Pope Francis urged world leaders to use the COVID-19 pandemic as a way to “rethink the relationship between individuals and the economy,” in his annual foreign policy address to the Holy See diplomatic corps on Monday.
The Pope called for the economy to be reoriented, so as to be put “at the service of men and women, not vice versa,” and likened the change to a “kind of ‘new Copernican revolution.'”
The economic ramifications of global lockdowns instated by governments in response to the COVID-19 pandemic provided a “helpful opportunity” for a fairer market economy to emerge, he said in his speech to 183 ambassadors accredited to the Holy See, which was supposed to take place on Jan. 25 but had to be postponed due to his recent bout of sciatica. (REPORT: Vatican: Pope Francis And Pope Emeritus Benedict Have Received Coronavirus Vaccine)
The 84-year-old Pope expressed how the pandemic has highlighted the ills of the current economic model, which he sees is fundamentally based on the exploitation of the poor and natural resources.
“The pandemic shed light on the risks and consequences inherent in a way of new life dominated by selfishness and a culture of waste, and it set before us a choice: either to continue on the road we have followed until now, or to set out on a new path.”
“It must be recognized, however, that religion is a fundamental aspect of the human person and of society, and cannot be eliminated,” says pontiff.
— Joshua McElwee (@joshjmac) February 8, 2021
He said the unequal economic consequences of the pandemic, where “those working informally” were “the first to see their livelihood vanish.” He also stressed the importance of “economic stability” for all.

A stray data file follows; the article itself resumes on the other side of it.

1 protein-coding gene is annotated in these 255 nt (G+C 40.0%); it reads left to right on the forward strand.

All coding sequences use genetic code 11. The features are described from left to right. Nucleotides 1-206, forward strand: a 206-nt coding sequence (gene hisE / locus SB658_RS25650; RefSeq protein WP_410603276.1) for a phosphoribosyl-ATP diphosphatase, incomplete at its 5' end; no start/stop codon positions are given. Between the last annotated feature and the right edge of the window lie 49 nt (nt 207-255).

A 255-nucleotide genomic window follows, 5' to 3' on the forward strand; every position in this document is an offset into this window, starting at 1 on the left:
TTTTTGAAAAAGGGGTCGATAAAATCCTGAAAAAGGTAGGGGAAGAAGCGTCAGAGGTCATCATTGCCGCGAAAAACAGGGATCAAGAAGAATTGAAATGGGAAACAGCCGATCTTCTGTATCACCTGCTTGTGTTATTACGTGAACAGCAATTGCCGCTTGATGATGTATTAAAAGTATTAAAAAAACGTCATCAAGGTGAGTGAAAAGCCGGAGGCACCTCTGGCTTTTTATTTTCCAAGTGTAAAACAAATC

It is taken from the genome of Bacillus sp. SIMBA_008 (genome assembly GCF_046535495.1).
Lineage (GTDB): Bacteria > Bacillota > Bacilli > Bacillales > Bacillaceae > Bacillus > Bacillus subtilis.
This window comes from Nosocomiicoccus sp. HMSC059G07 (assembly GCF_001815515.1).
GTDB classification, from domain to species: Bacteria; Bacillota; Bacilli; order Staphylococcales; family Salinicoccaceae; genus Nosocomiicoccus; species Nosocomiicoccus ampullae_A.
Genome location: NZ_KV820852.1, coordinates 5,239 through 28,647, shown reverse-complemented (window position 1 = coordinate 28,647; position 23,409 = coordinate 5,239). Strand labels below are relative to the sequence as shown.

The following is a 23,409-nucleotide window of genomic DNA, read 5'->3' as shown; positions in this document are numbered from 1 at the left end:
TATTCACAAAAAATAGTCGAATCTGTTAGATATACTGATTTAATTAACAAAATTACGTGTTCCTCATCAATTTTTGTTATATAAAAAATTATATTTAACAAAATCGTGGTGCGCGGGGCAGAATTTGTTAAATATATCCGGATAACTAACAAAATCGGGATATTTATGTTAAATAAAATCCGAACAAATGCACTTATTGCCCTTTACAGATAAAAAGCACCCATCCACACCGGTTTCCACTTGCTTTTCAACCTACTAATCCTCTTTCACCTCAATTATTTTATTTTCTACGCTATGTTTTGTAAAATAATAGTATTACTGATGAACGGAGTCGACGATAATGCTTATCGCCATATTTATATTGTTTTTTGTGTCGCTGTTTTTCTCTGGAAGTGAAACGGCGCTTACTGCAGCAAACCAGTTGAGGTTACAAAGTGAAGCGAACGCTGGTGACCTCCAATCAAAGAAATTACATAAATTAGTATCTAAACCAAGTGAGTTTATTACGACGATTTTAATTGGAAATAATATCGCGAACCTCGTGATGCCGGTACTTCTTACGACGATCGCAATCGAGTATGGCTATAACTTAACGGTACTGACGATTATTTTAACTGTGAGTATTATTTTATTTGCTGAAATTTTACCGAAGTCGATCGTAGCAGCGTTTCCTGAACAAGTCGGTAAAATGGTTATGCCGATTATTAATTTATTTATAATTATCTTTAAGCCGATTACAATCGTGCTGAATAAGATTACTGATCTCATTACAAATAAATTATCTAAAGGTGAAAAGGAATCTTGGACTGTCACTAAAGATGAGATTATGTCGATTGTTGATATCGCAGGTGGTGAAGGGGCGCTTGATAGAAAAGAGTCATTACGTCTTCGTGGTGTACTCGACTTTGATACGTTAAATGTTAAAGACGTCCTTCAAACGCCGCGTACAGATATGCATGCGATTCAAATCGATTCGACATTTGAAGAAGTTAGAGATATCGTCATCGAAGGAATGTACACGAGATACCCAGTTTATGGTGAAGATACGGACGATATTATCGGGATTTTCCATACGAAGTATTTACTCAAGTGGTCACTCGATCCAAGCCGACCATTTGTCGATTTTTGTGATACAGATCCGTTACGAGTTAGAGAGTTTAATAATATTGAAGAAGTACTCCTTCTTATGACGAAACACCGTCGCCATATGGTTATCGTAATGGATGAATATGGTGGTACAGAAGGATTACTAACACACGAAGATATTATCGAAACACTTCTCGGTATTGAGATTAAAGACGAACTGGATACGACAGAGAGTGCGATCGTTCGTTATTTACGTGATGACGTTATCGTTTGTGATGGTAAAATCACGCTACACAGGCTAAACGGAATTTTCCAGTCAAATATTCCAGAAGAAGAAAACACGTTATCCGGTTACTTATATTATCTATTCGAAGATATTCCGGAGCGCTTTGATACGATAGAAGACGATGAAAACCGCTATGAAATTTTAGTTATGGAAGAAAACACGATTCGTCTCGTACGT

The pontiff outlined several facets of what that new path should look like, including universal access to basic healthcare, equitable distribution of COVID-19 vaccines, and the implementation of “structural reforms” to the multilateral system, which he views as essential.
In addition to the demonstrable need for economic reforms, Pope Francis pointed to other ways in which he sees the world as being “seriously ill.”
He renewed concerns for the present environmental conditions, stating his desire for an “effective agreement” to be reached through global cooperation at the United Nations Climate Change Conference to be held in Glasgow this November.
The Holy Father also lamented the onset of a social crisis as a result of the pandemic, which has led to “greater isolation.”
“People pass longer hours before computers and other media, with serious consequences for the more vulnerable, particularly the poor and the unemployed.”
During the course of the 55-minute address, Francis also spoke of the military coup in Myanmar, the extension of the New START nuclear weapons treaty between the United States and Russia and the plight of migrants.